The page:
Twenty-five years ago Fran, daughter of manager Frank Mullins of the Poughkeepsie Pioneers, was brutally murdered. There can have been no doubt about it. After all, shortly after she was killed, a number of the players and staff of this minor-league baseball team saw her corpse lying in the dugout on the third-base line of War Memorial Stadium.
The man suspected of her murder was acquitted by a jury so long ago that most people involved have forgotten about it. Many hoped it might remain forgotten—until Anastasia Baker, an up-and-coming reporter from the Poughkeepsie Examiner (and daughter of the owner of both the paper and the Pioneers) starts asking questions as she pursues a rumor that Fran may not be dead after all.
It seems that Fran had been intimate with more than a few members of the team—as well as with a number of unsavory characters who might have welcomed her demise. In no time a series of murders occurs, and the plot thickens as the story hurtles to its conclusion.
Over the course of five days Piers 92 and 94 are divided into hundreds of galleries housing one of the world’s top art shows. Galleries come from around the world to show their favorite holdings or showcase their favorite artists.
On Thursday, March 6th I trekked through the thickly falling snow to the piers where art has replaced the great ships of Cunard. Upon entering Pier 92 I realized that this was going to take time. I saw sculptures by Stella, sketches by Picasso and a Sol LeWitt in almost every other booth. I decided to focus on the art that interested me the most. I would be drawn to the art dealing with the African Diaspora. Suddenly the never-ending grid of galleries became less daunting and more of an adventure. I searched for the most prominent pieces of art depicting the black experience or by the most prominent black artists. I was pleased by what I found.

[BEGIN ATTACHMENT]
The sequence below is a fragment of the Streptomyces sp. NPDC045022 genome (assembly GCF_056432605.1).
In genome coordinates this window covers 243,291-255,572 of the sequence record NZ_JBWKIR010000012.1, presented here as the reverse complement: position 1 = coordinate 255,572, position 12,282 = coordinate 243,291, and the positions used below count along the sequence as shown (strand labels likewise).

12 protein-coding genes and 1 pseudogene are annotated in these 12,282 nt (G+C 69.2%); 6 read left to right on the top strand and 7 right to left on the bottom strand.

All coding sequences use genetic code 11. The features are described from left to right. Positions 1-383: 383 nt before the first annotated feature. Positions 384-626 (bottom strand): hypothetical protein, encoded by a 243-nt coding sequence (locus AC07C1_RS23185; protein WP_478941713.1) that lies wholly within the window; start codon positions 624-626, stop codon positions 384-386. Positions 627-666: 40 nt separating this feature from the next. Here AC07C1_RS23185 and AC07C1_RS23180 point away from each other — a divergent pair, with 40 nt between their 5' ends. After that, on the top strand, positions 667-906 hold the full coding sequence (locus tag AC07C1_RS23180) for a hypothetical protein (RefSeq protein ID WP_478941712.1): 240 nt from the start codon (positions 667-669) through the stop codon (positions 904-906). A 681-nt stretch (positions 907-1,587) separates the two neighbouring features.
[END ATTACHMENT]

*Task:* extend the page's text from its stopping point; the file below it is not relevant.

Many people—himself included—believed that Frank Lloyd Wright was one of the best architects of the twentieth century, if not of any age.
History itself has confirmed that assessment. In 1991 the American Institute of Architects named Wright the greatest American architect of all time. The professional magazine Architectural Record included 12 Wright structures in its list of the one hundred most important buildings of the previous century. Twenty-five of Wright’s projects are National Historic Landmarks.
a pool in front of the garden room
With the exception of the Guggenheim, I knew of Wright’s work only from photographs of his legendary buildings: Falling Waters, the Robie House, and the Johnson Wax building, to name but a few. So when I happened to be in Scottsdale, Arizona, a few weeks ago, I took the opportunity to visit Taliesin West, the winter quarters of Wright’s school, to see for myself an important example of his work.
rocs from the surrounding desert were used to build the walls